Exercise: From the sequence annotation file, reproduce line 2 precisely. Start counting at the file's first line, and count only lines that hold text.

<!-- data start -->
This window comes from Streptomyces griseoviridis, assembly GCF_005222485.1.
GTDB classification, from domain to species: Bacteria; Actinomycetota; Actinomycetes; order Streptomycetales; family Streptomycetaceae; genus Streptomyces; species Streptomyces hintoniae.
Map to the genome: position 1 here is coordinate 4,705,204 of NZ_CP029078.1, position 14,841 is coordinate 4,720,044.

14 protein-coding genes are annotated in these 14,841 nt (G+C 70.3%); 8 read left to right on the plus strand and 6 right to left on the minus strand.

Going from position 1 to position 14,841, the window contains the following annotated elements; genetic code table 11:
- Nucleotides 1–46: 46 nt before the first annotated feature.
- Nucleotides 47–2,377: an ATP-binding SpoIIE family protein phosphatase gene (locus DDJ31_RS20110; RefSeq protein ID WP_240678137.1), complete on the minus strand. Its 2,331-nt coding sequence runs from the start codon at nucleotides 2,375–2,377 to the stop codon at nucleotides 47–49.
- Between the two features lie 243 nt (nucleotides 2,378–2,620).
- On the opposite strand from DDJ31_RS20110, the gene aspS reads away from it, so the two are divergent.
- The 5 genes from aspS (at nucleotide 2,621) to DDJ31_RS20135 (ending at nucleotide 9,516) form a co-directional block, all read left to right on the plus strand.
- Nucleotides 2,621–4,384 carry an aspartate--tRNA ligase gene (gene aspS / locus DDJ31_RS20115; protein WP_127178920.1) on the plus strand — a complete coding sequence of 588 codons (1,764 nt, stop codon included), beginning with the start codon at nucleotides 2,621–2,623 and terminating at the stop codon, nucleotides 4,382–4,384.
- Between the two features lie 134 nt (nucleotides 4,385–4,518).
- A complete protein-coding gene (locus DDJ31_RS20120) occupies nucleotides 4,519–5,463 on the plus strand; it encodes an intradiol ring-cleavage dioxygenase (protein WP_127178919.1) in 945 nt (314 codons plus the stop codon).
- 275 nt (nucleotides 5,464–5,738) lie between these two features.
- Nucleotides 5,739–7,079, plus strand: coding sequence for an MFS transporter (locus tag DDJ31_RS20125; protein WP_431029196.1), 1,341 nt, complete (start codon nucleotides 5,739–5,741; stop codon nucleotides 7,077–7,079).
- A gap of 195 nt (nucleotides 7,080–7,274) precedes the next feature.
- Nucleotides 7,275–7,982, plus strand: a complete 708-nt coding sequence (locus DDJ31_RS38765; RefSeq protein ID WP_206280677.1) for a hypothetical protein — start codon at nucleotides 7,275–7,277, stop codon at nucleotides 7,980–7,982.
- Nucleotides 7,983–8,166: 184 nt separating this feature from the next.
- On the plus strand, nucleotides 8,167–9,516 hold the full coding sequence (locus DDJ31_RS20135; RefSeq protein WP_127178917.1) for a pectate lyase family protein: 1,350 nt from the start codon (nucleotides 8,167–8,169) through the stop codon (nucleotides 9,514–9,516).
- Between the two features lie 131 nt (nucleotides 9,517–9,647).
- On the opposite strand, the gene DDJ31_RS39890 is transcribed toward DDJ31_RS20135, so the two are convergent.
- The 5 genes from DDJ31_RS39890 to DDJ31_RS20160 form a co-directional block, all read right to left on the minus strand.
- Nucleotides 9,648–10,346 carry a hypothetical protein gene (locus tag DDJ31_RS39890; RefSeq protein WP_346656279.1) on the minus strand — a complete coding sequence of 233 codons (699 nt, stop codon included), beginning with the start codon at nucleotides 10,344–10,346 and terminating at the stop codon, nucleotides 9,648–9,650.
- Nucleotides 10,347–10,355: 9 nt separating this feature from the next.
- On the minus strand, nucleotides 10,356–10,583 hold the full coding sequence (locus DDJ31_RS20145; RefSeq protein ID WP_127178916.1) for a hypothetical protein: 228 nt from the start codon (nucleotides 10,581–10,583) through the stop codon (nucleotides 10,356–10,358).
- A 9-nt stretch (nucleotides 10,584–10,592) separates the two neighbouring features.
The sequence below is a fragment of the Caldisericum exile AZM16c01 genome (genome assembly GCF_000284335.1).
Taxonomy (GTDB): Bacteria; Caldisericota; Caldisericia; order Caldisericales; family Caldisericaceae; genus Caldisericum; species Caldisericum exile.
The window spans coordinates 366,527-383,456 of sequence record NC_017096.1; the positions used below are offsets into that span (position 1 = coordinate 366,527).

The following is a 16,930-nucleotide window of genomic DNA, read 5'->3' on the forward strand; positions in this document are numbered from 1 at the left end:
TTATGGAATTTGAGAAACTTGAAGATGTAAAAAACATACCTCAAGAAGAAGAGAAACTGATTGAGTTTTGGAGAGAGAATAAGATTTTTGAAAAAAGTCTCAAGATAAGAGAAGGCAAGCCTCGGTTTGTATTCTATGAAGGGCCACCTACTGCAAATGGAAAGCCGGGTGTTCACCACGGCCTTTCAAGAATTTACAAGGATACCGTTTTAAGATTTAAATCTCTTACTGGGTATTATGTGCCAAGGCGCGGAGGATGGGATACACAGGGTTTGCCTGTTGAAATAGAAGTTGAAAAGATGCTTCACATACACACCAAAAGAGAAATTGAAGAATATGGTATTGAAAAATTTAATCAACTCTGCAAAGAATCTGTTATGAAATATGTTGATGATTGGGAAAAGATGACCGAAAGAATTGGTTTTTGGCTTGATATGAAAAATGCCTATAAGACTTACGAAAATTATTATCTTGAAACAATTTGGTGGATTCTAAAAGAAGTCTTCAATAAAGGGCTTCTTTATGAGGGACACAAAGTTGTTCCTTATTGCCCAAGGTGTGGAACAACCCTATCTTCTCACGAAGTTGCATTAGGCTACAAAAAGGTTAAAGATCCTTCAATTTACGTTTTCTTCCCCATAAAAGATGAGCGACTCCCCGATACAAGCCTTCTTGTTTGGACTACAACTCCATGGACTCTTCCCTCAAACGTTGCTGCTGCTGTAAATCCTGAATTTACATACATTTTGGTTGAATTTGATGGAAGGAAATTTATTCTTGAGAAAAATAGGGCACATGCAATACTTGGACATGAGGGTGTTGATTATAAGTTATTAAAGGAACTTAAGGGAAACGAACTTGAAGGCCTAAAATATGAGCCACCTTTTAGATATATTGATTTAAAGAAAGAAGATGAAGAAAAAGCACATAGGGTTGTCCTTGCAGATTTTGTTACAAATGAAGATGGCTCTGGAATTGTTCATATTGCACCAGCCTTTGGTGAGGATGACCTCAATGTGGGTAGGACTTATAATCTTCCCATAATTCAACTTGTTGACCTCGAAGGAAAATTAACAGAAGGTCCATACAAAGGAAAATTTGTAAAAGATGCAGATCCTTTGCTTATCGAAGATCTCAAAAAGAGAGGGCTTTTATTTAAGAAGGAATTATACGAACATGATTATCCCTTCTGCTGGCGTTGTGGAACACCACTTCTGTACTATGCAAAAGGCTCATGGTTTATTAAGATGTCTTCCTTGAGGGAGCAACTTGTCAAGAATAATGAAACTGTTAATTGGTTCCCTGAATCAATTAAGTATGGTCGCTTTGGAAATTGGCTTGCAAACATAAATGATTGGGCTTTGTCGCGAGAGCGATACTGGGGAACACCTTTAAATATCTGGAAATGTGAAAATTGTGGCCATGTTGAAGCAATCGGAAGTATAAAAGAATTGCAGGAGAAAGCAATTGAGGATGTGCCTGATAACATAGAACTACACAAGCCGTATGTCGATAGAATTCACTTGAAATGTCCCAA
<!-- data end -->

GTDB classification, from domain to species: Bacteria; Actinomycetota; Actinomycetes; order Streptomycetales; family Streptomycetaceae; genus Streptomyces; species Streptomyces hintoniae.